(In December, we spent five days in Panama with our son Seth, then wrapping up nearly six years as The New York Times Frugal Traveler. He asked me to delay writing about our trip until Parents in Tow, Finding a Charming and Cheap Corner of Panama was published.)
It isn’t every morning that you get up at 5:15 a.m. to milk cows on a farm that’s a four-hour drive from Panama City, Panama. But nothing was off the table during our three days with the Frugal Traveler in the tiny town of Santo Domingo, where, unlike most visitors to Panama, we never saw another American.
On a 100-degree day we visited the Belisario Porras Museum in Los Todas (50 cents entrance fee). In that oven-hot museum, Seth managed (as always) to make the guide love us, her first American visitors in a month. We visited Isla Iguana and other attractions on the Azuero Peninsula before heading to Panama City where we did normal stuff like visiting the Panama Canal and the new Frank Gehry Museum of Biodiversity.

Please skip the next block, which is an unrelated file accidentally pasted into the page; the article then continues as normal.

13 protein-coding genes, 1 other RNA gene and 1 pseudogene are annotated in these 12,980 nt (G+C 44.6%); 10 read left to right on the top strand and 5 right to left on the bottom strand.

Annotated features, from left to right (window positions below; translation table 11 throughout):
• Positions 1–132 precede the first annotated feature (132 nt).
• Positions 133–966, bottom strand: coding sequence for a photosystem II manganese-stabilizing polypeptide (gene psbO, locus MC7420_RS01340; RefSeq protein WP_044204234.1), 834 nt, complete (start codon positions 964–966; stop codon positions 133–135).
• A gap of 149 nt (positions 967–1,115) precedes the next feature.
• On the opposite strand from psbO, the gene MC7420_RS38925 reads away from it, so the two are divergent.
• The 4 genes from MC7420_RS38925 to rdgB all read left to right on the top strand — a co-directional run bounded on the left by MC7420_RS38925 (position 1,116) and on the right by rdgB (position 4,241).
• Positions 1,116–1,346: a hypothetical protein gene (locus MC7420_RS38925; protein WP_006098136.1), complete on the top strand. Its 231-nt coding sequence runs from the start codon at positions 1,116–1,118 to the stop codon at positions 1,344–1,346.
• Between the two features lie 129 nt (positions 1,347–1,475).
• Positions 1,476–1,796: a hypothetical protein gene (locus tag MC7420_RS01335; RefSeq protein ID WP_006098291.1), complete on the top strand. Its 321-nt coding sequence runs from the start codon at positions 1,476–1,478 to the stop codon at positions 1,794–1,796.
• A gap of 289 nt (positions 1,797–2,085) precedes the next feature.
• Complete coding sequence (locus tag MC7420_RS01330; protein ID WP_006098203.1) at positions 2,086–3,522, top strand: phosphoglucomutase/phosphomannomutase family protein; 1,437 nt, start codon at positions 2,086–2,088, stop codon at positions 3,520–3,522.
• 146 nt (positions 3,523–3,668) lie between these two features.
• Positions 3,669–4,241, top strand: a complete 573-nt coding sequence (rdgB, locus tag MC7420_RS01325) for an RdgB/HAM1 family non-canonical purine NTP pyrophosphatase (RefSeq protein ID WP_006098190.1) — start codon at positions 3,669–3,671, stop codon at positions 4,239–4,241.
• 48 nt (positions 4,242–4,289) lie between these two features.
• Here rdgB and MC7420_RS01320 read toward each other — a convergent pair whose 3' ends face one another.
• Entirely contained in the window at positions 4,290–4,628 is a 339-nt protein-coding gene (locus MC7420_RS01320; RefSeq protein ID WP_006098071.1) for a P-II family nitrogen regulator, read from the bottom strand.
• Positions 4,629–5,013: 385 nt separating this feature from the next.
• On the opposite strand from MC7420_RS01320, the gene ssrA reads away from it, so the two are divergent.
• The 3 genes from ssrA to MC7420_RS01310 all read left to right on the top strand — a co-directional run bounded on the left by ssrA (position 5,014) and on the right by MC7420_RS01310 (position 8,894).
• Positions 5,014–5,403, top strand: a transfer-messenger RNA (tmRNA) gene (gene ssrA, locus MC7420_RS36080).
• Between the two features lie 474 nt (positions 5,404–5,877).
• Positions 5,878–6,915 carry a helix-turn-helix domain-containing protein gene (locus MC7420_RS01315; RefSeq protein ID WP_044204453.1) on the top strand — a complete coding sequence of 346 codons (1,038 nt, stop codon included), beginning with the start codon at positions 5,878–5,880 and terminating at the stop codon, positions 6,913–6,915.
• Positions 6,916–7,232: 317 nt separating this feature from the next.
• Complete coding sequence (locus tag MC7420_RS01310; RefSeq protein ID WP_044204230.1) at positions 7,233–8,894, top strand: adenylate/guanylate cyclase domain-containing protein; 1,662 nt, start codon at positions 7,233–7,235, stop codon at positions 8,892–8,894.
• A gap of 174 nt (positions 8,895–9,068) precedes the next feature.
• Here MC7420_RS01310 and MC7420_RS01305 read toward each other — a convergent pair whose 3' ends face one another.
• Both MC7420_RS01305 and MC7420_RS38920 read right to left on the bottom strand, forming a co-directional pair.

This was the fifth time we joined Seth on his frugal travels. It was especially poignant because he was turning in his Frugal Traveler badge and someone else would begin telling readers how to travel less expensively and more authentically. In his article about our trip, Seth wrote “My parents essentially taught me to travel, and we believe that being handed a baby (in Panama), getting a rental car stuck in the mud (Nicaragua), swimming with a local family (Croatia), happening upon a midsummer feast (Norway) or dining out in the immigrant-filled suburbs (Vancouver) are the kind of experiences that matter more than museums and sightseeing cruises.”
Our adventures with him will live on in the digital archives of The New York Times. And, more important, in our hearts.